Never use drugs during pregnancy. The use of drugs (even marijuana) is very dangerous for your child. Please tell us if you use drugs, we can then see if there is anything we can do to help you quit. It is very important that you tell us if you use drugs, we will then perform additional checks during your pregnancy. In case of hard drugs, the baby should be weaned off after birth.

Medication and Dentist

If you are pregnant and use medication, talk with your doctor or chemist about whether you can continue to use these. Tell your doctor or chemist that you are pregnant; they can then recommend which drugs are most appropriate.

Paracetamol can be taken during pregnancy. But do not increase the dose as stated in the patient information leaflet. Which means no more than 6 tablets (500 mg each) every 24 hours. Aspirin and ibuprofen cannot be used during pregnancy.

It is very important to look after your teeth and gums during pregnancy. Visits to the dentist are allowed during pregnancy; just tell the dentist that you are pregnant. Local anaesthetics are not harmful either. Dentists don’t usually take x-rays during pregnancy unless there is no other option.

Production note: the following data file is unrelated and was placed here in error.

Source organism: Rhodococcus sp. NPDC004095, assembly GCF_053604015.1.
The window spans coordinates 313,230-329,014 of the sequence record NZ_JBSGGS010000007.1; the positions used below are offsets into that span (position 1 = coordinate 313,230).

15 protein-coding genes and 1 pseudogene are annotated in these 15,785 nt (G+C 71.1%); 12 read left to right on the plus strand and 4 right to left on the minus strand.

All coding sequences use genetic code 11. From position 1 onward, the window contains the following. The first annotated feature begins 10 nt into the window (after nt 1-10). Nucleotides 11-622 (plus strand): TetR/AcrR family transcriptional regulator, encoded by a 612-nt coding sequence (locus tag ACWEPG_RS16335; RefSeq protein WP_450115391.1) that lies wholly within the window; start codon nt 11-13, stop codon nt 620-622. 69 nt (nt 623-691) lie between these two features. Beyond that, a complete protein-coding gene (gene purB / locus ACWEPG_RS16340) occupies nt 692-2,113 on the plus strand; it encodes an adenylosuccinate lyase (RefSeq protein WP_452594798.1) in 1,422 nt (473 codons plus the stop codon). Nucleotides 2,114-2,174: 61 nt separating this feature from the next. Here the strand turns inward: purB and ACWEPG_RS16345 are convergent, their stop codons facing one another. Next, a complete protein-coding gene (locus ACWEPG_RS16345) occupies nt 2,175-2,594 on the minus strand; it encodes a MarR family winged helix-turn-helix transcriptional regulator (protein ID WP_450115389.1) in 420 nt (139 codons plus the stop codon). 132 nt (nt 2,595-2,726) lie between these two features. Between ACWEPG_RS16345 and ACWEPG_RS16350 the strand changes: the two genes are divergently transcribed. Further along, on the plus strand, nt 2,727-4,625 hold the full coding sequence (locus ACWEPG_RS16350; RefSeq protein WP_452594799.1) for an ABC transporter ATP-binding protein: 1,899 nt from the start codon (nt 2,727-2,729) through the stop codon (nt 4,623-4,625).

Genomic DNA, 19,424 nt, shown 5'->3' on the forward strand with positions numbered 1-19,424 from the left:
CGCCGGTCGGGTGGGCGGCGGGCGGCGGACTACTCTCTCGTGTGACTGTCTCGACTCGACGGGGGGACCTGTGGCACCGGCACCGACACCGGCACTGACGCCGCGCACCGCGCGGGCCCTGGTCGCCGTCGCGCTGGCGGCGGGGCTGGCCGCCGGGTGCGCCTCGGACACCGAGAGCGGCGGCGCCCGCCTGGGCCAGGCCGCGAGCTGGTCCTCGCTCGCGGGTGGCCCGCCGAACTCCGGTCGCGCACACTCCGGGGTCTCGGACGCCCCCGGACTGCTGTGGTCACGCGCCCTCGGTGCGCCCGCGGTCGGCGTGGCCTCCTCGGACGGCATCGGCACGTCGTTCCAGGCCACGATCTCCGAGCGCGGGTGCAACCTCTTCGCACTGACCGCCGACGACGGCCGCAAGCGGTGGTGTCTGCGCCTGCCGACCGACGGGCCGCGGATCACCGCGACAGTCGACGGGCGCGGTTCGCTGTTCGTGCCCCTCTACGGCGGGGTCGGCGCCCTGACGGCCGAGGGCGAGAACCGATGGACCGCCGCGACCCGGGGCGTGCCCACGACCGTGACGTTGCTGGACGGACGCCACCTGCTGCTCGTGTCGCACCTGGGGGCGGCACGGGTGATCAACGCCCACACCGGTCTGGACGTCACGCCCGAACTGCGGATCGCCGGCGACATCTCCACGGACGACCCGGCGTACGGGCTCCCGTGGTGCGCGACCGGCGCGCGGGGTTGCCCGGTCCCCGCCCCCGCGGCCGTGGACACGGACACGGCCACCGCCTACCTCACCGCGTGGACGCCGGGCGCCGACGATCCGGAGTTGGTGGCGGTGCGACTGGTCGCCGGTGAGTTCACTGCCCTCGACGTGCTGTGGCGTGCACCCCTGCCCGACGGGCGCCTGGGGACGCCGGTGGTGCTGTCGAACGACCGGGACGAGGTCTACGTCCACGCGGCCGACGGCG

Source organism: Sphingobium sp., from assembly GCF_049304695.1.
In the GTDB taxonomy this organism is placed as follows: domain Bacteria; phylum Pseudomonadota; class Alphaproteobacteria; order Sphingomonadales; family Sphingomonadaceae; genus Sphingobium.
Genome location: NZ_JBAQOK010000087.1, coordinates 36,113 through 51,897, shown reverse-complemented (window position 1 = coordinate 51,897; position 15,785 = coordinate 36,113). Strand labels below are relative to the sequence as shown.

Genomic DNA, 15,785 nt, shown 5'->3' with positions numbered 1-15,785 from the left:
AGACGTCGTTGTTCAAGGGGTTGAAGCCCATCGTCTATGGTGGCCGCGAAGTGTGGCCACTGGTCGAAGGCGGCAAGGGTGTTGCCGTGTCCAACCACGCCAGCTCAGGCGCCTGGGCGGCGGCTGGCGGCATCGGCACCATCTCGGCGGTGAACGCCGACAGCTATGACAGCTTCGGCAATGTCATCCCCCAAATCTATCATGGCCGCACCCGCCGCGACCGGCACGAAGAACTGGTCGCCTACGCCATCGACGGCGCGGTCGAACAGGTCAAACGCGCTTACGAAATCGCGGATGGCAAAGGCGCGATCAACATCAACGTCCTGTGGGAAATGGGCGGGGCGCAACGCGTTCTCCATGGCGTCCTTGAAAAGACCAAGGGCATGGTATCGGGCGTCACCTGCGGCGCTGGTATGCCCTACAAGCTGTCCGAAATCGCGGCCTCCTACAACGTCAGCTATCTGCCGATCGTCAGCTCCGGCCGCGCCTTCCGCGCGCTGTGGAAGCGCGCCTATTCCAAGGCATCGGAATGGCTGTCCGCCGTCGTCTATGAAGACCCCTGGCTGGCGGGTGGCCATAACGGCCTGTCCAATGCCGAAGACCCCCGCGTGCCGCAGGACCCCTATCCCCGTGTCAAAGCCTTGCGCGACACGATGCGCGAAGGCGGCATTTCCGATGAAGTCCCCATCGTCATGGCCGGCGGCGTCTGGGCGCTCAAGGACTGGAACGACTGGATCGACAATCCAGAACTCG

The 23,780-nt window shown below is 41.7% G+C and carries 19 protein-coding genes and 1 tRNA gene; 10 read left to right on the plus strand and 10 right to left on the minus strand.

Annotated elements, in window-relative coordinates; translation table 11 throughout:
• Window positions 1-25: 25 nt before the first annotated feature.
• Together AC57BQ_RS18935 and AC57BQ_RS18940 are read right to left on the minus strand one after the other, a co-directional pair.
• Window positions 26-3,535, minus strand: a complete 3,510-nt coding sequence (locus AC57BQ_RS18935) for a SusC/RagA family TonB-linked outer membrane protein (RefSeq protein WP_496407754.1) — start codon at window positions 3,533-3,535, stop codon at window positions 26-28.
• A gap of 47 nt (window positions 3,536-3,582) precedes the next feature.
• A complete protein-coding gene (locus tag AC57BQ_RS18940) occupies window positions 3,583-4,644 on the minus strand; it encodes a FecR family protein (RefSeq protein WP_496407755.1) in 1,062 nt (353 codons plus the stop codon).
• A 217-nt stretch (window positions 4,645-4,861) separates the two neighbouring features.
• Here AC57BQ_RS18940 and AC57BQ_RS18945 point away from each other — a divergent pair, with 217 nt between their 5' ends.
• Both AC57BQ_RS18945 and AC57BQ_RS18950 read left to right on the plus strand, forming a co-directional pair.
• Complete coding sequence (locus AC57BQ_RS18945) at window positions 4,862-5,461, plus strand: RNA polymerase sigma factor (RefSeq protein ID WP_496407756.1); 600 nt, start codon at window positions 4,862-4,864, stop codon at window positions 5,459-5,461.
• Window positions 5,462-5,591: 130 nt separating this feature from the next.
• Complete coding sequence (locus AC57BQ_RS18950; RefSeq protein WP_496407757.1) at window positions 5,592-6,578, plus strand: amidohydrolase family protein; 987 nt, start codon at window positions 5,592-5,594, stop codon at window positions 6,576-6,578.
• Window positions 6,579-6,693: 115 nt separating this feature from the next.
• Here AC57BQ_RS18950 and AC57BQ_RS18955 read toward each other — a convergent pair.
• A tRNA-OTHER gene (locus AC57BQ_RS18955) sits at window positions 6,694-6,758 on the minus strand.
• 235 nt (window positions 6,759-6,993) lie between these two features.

Check the header pregnant and work, to learn more about your rights as an employee. 


When you are pregnant you can worry a lot about the health of your baby, the birth and the physical changes. These worries can cause stress. During the pregnancy you can feel stressed more quickly than usual. You can experience less control, cry quicker or have less patience with yourself or others. It is important that you find ways to relax, avoid stress and ask for help when you need it.

Find activities which help you relax; try to get plenty rest/sleep. Make time for people with whom you feel comfortable and try to do something enjoyable every day. 

Tell us if you believe you are experiencing more stress than expected. Please remember that stress if part of life and cannot be avoided completely.  With long term stress, such as an unpleasant situation at work, consider how this can be resolved.

Leaflets and links

Diet and pregnancy (only in Dutch)
Voorkom infecties (only in Dutch)
Voedingsadviezen ijzerrijke voeding (only in Dutch)
Infographic Voedingscentrum (only in Dutch)